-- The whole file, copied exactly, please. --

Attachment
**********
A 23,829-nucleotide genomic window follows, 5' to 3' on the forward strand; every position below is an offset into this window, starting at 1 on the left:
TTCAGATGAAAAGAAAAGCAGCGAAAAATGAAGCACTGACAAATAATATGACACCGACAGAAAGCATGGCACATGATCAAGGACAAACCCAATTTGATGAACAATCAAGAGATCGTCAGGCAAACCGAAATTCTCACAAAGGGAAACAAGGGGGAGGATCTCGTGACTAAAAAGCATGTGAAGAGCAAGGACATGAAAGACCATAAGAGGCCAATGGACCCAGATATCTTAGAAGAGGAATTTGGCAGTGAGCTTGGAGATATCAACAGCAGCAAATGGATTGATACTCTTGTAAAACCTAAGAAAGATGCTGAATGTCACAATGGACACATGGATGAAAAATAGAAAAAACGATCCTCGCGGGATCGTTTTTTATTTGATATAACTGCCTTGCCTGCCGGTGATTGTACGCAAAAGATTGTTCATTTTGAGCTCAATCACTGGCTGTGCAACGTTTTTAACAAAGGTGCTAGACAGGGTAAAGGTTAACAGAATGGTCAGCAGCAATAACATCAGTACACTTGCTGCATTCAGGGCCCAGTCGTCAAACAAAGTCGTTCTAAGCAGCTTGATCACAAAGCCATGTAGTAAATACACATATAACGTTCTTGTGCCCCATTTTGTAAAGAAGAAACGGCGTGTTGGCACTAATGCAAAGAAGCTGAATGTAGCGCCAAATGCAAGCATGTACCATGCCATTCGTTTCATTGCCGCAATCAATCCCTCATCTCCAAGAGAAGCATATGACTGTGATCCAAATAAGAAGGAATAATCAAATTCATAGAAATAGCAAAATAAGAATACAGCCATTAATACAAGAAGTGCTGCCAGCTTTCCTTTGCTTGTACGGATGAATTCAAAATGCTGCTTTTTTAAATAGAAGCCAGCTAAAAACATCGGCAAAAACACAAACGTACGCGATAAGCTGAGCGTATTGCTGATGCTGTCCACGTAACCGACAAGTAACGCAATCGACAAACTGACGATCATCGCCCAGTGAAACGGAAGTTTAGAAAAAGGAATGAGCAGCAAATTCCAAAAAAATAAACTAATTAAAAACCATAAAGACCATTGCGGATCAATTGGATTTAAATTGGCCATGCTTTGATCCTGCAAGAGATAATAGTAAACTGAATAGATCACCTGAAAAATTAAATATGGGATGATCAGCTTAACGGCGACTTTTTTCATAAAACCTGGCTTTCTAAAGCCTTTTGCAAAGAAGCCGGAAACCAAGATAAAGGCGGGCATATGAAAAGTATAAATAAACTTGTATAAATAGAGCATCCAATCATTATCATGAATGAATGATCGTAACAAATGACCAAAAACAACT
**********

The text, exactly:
A 23,829-nucleotide genomic window follows, 5' to 3' on the forward strand; every position below is an offset into this window, starting at 1 on the left:
TTCAGATGAAAAGAAAAGCAGCGAAAAATGAAGCACTGACAAATAATATGACACCGACAGAAAGCATGGCACATGATCAAGGACAAACCCAATTTGATGAACAATCAAGAGATCGTCAGGCAAACCGAAATTCTCACAAAGGGAAACAAGGGGGAGGATCTCGTGACTAAAAAGCATGTGAAGAGCAAGGACATGAAAGACCATAAGAGGCCAATGGACCCAGATATCTTAGAAGAGGAATTTGGCAGTGAGCTTGGAGATATCAACAGCAGCAAATGGATTGATACTCTTGTAAAACCTAAGAAAGATGCTGAATGTCACAATGGACACATGGATGAAAAATAGAAAAAACGATCCTCGCGGGATCGTTTTTTATTTGATATAACTGCCTTGCCTGCCGGTGATTGTACGCAAAAGATTGTTCATTTTGAGCTCAATCACTGGCTGTGCAACGTTTTTAACAAAGGTGCTAGACAGGGTAAAGGTTAACAGAATGGTCAGCAGCAATAACATCAGTACACTTGCTGCATTCAGGGCCCAGTCGTCAAACAAAGTCGTTCTAAGCAGCTTGATCACAAAGCCATGTAGTAAATACACATATAACGTTCTTGTGCCCCATTTTGTAAAGAAGAAACGGCGTGTTGGCACTAATGCAAAGAAGCTGAATGTAGCGCCAAATGCAAGCATGTACCATGCCATTCGTTTCATTGCCGCAATCAATCCCTCATCTCCAAGAGAAGCATATGACTGTGATCCAAATAAGAAGGAATAATCAAATTCATAGAAATAGCAAAATAAGAATACAGCCATTAATACAAGAAGTGCTGCCAGCTTTCCTTTGCTTGTACGGATGAATTCAAAATGCTGCTTTTTTAAATAGAAGCCAGCTAAAAACATCGGCAAAAACACAAACGTACGCGATAAGCTGAGCGTATTGCTGATGCTGTCCACGTAACCGACAAGTAACGCAATCGACAAACTGACGATCATCGCCCAGTGAAACGGAAGTTTAGAAAAAGGAATGAGCAGCAAATTCCAAAAAAATAAACTAATTAAAAACCATAAAGACCATTGCGGATCAATTGGATTTAAATTGGCCATGCTTTGATCCTGCAAGAGATAATAGTAAACTGAATAGATCACCTGAAAAATTAAATATGGGATGATCAGCTTAACGGCGACTTTTTTCATAAAACCTGGCTTTCTAAAGCCTTTTGCAAAGAAGCCGGAAACCAAGATAAAGGCGGGCATATGAAAAGTATAAATAAACTTGTATAAATAGAGCATCCAATCATTATCATGAATGAATGATCGTAACAAATGACCAAAAACAACT